Public Safety Compliance
F&M is in compliance with the Pennsylvania College and University Security Act of 1988. This act governs the responsibility of Pennsylvania institutions of higher education to report crime statistics and rates and to provide descriptions of security policies and procedures to applicants, matriculated students and employees.
Annual Safety Reports
One of our highest priorities is providing a safe environment for the entire campus community. The Jeanne Clery Disclosure of Campus Security Policy and Campus Crime Statistics Act requires us and all institutional officials with significant responsibility for campus and student affairs to publicly disclose campus crime statistics. By October 1 each year, this publication is developed and is intended to make you aware of the safety and security policies that have been instituted at Franklin & Marshall College to provide a safe academic environment.
- 2022 Annual Security and Fire Safety Report
- 2021 Annual Security and Fire Safety Report
- 2020 Annual Security and Fire Safety Report
Pennsylvania’s Megan’s Law, 42 Pa.C.S. 9799.1, requires the State Police to create and maintain a registry of persons who reside, work, carry on a vocation, or attend school in the Commonwealth of Pennsylvania and who have either been convicted of, entered a plea of guilty to, or adjudicated delinquent of certain sexual offenses in Pennsylvania or another jurisdiction. Additionally, the Pennsylvania State Police is required to make certain information on registered sex offenders available to the public. View the Commonwealth of Pennsylvania information site regarding sexual offenders .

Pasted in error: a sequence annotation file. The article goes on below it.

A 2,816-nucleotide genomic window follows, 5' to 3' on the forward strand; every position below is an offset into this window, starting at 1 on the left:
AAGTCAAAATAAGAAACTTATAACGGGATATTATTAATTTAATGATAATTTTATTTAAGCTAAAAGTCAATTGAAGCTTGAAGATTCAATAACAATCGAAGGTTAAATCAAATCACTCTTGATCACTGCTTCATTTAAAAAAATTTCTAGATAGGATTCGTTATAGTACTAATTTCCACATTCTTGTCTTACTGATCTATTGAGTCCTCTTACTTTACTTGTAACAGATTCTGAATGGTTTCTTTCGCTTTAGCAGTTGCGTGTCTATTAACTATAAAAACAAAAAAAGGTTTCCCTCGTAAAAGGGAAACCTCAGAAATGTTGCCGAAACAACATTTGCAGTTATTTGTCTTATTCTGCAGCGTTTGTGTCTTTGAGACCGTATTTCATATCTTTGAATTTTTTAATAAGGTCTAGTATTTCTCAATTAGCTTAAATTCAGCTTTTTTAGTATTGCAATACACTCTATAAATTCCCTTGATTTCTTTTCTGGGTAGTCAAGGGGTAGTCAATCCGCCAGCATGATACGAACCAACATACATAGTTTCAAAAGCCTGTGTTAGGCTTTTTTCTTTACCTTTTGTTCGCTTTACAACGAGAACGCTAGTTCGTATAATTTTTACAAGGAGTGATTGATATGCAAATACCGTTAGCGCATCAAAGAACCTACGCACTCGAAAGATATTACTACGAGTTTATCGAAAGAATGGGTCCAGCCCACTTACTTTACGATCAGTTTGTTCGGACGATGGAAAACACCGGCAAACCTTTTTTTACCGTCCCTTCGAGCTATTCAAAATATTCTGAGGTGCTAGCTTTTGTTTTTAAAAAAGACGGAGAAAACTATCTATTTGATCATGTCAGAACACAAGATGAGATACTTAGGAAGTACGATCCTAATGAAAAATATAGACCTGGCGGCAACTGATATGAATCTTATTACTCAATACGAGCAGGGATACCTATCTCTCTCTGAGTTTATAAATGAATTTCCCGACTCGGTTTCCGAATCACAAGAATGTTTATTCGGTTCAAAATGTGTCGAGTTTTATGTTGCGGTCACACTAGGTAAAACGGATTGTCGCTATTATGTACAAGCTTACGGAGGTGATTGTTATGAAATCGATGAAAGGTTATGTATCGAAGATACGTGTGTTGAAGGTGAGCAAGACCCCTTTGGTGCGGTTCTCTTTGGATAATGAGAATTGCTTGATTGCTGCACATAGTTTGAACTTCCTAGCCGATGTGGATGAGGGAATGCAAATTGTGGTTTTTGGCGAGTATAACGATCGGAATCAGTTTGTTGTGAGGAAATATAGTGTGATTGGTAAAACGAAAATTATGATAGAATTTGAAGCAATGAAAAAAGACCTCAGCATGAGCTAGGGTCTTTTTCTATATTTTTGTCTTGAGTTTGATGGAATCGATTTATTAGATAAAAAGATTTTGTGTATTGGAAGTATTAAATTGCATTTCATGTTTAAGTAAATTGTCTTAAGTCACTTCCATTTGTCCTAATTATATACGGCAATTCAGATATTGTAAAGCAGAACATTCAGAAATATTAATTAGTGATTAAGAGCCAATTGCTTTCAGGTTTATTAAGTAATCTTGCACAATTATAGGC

Title IX of the Education Amendments of 1972 prohibits sex-based discrimination in any school or any other education program that receives funding from the federal government. F&M’s Title IX office works to ensure the College’s compliance with this fundamental law and fosters a living, learning and working environment free of discrimination and harassment.
Suzanne’s Law is a federal law concerning missing persons signed into law as part of the national Amber Alert. It provides that there shall be no waiting period before a law enforcement agency initiates an investigation of a missing person under the age of twenty one and reports the missing person to the National Crime Information Center of the Department of Justice (NCIC) . To do so, it amends Section 3701 (a) of the Crime Control Act of 1990. It requires local authorities to notify the National Crime Information Center immediately if someone between the ages of 18 and 21 goes missing.
Suzanne’s Law is named after Suzanne Lyall, a student at State University of New York at Albany, who has been missing since 1998. F&M Public Safety Department complies with this law and will immediately report such missing persons to the NCIC.